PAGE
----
It was certainly polarizational issues that made the 19th century a true “wild west," and I really find "wild west" fits in every sense of the phrase.
The American Settler’s from back east came over the Rocky Mountains with both broken dreams and real optimism for a new successful life. Each miner, settler, businessman (or woman), and government employee had their own personal reasons for leading a new life in California. The financial burden of the 1837 financial collapse was a national hardship all on its own for the soon-to-be Settler headed out west. American Economist Martin Armstrong wrote, “The U.S. entered a serious economic depression following the failure of the New Orleans cotton brokerage firm, Herman Briggs & Co in March of 1837. Inflated land values, speculation and wildcat banking contributed to the crisis, which became known as the “Hard Times of 1837-1843.” New York banks suspended payments in gold on May 10th and financial panic ensued. At least 800 US banks suspended payment in gold and 618 banks failed before the year was out.”
With the discovery of gold in California and the resulting influx of emigrants and immigrants; it seemed almost inevitable that the U.S. government would openly authorize the 1862 Homestead Act. This decree would guarantee all American citizens permanent private ownership of newly acquired territory west of the Mississippi river. Economic growth would boom for the nation given the limitless resources of the newly acquired land. Timber, hunting, fishing, mining, commercial business, and government would take over. It was the principle economic body that California would come to offer a rapidly expanding nation, which was now recovering from a financial meltdown. This new economic and cultural opportunity didn’t just benefit the legitimate law-abiding Settlers, but this new world also opened up to the criminal and unprincipled elements of American society as well. A somber reality to the preceding historical events throughout to the mid-19th century.
This same reality applies to the cultural similarities in unprincipled behavior that both Settlers and Natives exhibited equally between each other, as both played a part in hostile antagonization. I stand with Michael Medved when the word genocide in no way fits as a description of the treatment of Native Americans by British colonists or, later, American Settlers. Further, in “the 400 year history of American contact with the Indians includes many examples of white cruelty and viciousness --- just as the Native Americans frequently (indeed, regularly) dealt with the European newcomers with monstrous brutality and, indeed, savagery. In fact, reading the history of the relationship between British settlers and Native Americans its obvious that the blood-thirsty excesses of one group provoked blood thirsty excesses from the other, in a cycle that listed with scant interruption for several hundred years.”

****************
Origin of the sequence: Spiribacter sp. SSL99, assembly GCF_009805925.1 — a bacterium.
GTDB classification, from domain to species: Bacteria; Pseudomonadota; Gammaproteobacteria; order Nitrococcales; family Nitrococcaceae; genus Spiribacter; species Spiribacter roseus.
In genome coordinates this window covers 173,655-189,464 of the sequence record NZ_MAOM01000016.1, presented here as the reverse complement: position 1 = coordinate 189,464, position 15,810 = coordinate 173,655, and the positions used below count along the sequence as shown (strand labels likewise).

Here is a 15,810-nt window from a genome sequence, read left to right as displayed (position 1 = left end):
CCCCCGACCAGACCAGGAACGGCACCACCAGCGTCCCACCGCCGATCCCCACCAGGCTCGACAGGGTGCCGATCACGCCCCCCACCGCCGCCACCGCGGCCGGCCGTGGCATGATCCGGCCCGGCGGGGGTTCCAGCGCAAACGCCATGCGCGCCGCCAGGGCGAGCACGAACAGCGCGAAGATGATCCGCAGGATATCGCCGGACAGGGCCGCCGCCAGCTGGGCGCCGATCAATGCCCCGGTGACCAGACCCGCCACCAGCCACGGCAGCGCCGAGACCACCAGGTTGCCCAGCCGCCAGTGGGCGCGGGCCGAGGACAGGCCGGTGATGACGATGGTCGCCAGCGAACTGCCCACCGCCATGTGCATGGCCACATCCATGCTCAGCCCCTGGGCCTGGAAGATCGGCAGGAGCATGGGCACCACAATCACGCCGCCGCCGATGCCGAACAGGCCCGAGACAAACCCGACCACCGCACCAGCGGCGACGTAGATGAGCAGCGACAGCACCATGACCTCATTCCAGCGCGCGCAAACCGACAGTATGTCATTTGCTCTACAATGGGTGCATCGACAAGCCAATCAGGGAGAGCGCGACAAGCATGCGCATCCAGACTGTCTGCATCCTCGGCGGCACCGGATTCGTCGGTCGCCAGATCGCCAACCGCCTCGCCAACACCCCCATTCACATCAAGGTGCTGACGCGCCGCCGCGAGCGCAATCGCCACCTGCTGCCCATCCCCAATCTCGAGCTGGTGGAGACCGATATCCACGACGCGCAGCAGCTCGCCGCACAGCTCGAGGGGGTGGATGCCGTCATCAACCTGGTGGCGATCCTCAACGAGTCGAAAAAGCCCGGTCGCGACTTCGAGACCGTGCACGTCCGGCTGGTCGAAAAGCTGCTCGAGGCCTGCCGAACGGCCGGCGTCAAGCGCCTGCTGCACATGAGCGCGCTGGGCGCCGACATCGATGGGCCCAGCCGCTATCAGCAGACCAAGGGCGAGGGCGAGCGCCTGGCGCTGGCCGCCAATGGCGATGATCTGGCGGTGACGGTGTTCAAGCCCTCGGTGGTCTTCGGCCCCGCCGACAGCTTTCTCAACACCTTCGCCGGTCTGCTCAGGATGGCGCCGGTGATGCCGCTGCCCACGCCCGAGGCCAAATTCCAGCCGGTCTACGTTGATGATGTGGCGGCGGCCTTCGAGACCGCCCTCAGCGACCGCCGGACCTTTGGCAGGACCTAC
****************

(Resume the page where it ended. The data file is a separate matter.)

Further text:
“But none of the warfare (including an Indian attack in 1675 that succeeded in butchering a full one-fourth of the white population of Connecticut, and claimed additional thousands of casualties throughout New England) on either side amounted to genocide. Colonial and, later, the American government, never endorsed or practiced a policy of Indian extermination; rather, the official leaders of white society tried to restrain some of their settlers and militias and paramilitary groups from unnecessary conflict and brutality. Moreover, the real decimation of Indian populations had nothing to do with massacres or military actions, but rather stemmed from infectious diseases that white settlers brought with them at the time they first arrived in the New World.”
UCLA professor Jared Diamond, author of the acclaimed bestseller "Guns, Germs, and Steel: The Fates of Human Societies," writes:
"Throughout the Americas, diseases introduced with Europeans spread from tribe to tribe far in advance of the Europeans themselves, killing an estimated 95 percent of the pre-Colombian Native American population. The most populous and highly organized native societies of North America, the Mississippian chiefdom's, disappeared in that way between 1492 and the late 1600's, even before Europeans themselves made their first settlement on the Mississippi River (page 78). The main killers were Old World germs to which Indians had never been exposed, and against which they therefore had neither immune nor genetic resistance. Smallpox, measles, influenza, and typhus rank top among the killers." (page 212). As for the most advanced native societies of North America, those of the U.S. Southeast and the Mississippi River system, their destruction was accomplished largely by germs alone, introduced by early European explorers and advancing ahead of them" (page 374)."